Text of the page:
Many animals have adapted to the rainforest by adopting arboreal, or tree-dwelling, lifestyles. For example, chimpanzees have incredibly strong arms and hands, which help them to climb through the many branches and vines in the rainforest understory, according to The Guardian. In addition to their impressive strength, chimpanzees possess very long and flexible arms, which also help them to climb skillfully through the trees.Continue Reading
Sloths are another rainforest creature that has adapted to the rainforest by moving into the trees. Living high in the canopy, these slow-moving mammals primarily subsist on a diet of tree leaves. As explained by Conserve Nature, this is a very low-energy food source, as most of the nutrition in the leaves is difficult to access because of the cellulose component of the leaves. To address this problem, sloths have evolved large, multi-chambered stomachs to digest the tough vegetation.
Some of the creatures living in rainforests, especially those of Southeast Asia, have evolved the ability to glide. According to the National Wildlife Federation, the forests of Borneo contain snakes, frogs and lizards that possess anatomical adaptations that help them to glide. The lizards utilize extensible flaps along their sides, while the frogs use webbing between their fingers to glide gently through the habitat. By contrast, the snakes spread their ribs widely to slow their descent through the trees.Learn more about Biology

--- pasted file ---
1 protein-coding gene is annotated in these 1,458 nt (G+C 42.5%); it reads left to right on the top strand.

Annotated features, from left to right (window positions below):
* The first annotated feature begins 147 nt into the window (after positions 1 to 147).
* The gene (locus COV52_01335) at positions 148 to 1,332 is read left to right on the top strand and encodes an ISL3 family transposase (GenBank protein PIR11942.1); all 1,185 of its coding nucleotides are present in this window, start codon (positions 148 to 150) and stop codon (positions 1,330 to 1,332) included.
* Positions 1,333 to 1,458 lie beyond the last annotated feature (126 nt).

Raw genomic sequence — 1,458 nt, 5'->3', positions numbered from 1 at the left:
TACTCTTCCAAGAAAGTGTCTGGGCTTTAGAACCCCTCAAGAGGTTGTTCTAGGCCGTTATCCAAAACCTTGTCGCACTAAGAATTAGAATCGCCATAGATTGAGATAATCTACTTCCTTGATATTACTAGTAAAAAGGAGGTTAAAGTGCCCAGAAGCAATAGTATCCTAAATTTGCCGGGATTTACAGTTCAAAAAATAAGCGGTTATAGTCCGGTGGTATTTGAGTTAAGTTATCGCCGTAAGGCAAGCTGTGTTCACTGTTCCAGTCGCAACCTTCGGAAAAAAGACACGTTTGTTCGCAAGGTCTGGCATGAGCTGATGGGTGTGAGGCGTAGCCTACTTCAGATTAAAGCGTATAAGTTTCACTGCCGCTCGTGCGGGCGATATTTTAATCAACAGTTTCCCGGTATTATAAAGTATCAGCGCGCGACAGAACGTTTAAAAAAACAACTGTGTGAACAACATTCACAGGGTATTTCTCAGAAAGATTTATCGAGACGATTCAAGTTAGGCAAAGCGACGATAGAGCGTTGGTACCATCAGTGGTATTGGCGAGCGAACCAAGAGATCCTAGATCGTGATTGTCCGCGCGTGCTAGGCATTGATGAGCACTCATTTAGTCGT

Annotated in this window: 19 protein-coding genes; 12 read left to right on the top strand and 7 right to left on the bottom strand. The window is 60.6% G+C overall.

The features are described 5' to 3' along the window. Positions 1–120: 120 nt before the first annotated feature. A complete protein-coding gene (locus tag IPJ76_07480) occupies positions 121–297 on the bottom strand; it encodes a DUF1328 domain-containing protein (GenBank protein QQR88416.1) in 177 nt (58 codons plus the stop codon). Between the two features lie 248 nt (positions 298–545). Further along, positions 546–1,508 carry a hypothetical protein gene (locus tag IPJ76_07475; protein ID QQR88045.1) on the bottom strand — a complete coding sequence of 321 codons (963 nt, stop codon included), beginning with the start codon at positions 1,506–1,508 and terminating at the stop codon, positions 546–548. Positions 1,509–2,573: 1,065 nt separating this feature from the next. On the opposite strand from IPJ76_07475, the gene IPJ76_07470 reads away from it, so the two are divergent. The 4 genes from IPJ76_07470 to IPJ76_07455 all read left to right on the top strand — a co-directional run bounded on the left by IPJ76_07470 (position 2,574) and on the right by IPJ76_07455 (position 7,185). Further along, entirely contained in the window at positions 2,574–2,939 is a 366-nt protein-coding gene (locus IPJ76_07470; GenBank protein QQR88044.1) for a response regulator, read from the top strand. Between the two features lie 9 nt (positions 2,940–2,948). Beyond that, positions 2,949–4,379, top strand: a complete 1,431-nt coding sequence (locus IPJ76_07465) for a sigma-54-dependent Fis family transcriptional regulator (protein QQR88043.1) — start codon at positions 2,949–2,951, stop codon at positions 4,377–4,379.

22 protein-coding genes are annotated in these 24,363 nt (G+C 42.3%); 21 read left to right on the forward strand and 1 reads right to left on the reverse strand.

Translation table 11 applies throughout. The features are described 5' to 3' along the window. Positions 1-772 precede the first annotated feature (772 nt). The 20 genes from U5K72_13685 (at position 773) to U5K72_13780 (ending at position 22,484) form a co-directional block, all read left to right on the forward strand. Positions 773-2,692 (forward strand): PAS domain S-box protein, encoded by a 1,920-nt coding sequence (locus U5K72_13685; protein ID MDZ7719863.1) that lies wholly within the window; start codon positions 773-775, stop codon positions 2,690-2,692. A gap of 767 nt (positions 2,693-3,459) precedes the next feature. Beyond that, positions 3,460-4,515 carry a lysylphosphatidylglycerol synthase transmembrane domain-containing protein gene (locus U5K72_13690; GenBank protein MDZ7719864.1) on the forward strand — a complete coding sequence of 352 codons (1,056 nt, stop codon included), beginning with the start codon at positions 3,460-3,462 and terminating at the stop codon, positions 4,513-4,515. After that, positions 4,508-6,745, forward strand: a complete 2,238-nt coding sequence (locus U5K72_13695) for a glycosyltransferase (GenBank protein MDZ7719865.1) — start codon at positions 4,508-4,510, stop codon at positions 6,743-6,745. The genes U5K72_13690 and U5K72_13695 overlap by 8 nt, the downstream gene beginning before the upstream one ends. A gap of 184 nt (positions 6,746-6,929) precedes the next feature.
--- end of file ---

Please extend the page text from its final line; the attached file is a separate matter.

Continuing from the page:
A kid-sized rainforest biome suitable for home or classroom use may be created using a covered aquarium, gravel, charcoal, potting soil, tropical plants and water. Combined, these items create the moist, humid conditions of a tropical rainforest, similar to those found in Brazil or Costa Rica.Full Answer >
In a tropical rainforest biome, some decomposers are insects, bacteria and fungi that live on the forest floor. Insects, such as leaf cutters, ants and termites, break down organic matter, such as leaves that fall on the forest floor. Once these insects break down this matter, other decomposers finish digesting the leftover waste.Full Answer >
An example of parasitism in the rainforest is leeches and any animal. Leeches are parasites, attaching to and feeding off of the blood of animals. According to parasitic relationships, this benefits the leeches while harming the animals.Full Answer >
Tigers are carnivores, and their diet in the rainforest consists of monkeys, wild oxen, boars, antelopes, birds and other animals. While they often attack herbivorous animals, tigers prefer killing young, weak or old animals because they cannot run as fast and are often left alone by their herd.Full Answer >